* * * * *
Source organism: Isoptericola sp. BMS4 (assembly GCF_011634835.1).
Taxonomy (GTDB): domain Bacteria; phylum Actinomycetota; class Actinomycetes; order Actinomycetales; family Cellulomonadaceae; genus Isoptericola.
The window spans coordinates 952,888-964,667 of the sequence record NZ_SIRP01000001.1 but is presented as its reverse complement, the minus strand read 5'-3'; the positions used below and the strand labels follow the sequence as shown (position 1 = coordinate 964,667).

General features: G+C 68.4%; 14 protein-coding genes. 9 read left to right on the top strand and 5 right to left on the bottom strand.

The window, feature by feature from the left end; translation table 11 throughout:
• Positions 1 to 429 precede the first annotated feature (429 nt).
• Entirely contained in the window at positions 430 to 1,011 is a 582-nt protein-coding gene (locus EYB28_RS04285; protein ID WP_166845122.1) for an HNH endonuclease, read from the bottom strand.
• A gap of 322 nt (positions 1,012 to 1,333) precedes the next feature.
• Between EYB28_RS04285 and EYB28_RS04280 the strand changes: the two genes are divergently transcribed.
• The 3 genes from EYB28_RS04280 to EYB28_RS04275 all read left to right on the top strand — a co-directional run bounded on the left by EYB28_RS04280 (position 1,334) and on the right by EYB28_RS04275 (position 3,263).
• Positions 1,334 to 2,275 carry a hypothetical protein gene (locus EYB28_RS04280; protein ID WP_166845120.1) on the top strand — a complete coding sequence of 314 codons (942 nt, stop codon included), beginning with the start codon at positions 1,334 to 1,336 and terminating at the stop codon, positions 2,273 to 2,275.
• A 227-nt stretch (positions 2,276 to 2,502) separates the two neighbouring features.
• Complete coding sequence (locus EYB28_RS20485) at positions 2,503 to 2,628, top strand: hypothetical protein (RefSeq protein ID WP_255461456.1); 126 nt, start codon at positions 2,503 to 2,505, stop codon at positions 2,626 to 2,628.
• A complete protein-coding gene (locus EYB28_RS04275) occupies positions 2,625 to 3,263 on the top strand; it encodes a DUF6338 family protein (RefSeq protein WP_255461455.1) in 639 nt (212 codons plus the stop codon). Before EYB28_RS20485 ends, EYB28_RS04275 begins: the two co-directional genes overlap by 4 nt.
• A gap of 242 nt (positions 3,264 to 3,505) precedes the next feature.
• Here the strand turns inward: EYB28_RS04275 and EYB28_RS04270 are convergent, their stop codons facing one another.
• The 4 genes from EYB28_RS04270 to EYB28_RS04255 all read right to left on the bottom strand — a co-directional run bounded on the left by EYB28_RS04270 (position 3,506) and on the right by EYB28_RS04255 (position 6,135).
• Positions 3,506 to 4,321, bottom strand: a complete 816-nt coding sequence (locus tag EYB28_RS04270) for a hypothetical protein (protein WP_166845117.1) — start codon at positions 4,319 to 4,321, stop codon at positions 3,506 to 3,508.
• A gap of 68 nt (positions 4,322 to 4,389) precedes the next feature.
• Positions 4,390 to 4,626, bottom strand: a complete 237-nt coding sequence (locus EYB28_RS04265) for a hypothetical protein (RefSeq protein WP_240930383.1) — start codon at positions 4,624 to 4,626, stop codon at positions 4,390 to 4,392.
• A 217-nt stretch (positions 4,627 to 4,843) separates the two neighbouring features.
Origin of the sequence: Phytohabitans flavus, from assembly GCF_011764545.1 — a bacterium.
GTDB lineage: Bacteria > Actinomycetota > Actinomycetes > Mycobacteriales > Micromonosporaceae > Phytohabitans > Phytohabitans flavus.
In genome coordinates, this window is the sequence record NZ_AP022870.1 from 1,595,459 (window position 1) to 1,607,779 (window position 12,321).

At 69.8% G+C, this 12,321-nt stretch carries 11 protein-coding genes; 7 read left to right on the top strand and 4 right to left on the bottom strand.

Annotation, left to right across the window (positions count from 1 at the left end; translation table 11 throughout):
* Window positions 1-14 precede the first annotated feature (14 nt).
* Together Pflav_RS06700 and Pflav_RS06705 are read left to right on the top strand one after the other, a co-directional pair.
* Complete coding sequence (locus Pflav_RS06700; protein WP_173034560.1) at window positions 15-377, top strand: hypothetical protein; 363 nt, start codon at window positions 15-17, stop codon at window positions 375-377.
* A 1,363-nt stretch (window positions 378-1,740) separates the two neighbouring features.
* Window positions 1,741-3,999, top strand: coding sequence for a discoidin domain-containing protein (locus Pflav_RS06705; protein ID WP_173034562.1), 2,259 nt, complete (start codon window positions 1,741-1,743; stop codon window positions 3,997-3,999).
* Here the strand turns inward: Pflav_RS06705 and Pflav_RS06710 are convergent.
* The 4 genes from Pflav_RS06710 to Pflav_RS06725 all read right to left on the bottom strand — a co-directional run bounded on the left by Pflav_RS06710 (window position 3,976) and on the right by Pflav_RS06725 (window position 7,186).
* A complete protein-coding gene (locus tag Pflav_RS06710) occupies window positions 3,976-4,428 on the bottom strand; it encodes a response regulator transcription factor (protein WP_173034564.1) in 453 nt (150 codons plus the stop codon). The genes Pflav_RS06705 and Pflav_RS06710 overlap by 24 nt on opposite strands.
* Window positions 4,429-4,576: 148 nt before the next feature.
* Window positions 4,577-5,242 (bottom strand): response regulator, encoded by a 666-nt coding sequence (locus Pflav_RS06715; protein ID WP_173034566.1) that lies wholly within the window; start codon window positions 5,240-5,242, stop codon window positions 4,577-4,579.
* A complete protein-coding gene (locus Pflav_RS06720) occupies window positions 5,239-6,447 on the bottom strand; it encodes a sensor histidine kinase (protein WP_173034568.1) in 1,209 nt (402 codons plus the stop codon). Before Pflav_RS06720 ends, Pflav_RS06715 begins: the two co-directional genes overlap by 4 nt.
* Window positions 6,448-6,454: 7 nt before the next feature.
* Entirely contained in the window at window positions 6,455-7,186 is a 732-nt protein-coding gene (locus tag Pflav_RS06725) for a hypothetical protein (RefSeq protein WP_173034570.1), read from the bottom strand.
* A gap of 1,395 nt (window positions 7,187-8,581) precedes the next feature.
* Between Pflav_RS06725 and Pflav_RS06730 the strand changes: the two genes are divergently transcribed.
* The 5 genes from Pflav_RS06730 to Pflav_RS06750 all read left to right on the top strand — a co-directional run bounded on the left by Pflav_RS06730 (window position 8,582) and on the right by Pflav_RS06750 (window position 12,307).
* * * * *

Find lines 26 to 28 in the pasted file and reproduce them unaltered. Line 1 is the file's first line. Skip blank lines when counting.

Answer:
Annotation, left to right across the window (positions count from 1 at the left end; translation table 11 throughout):
* Window positions 1-14 precede the first annotated feature (14 nt).
* Together Pflav_RS06700 and Pflav_RS06705 are read left to right on the top strand one after the other, a co-directional pair.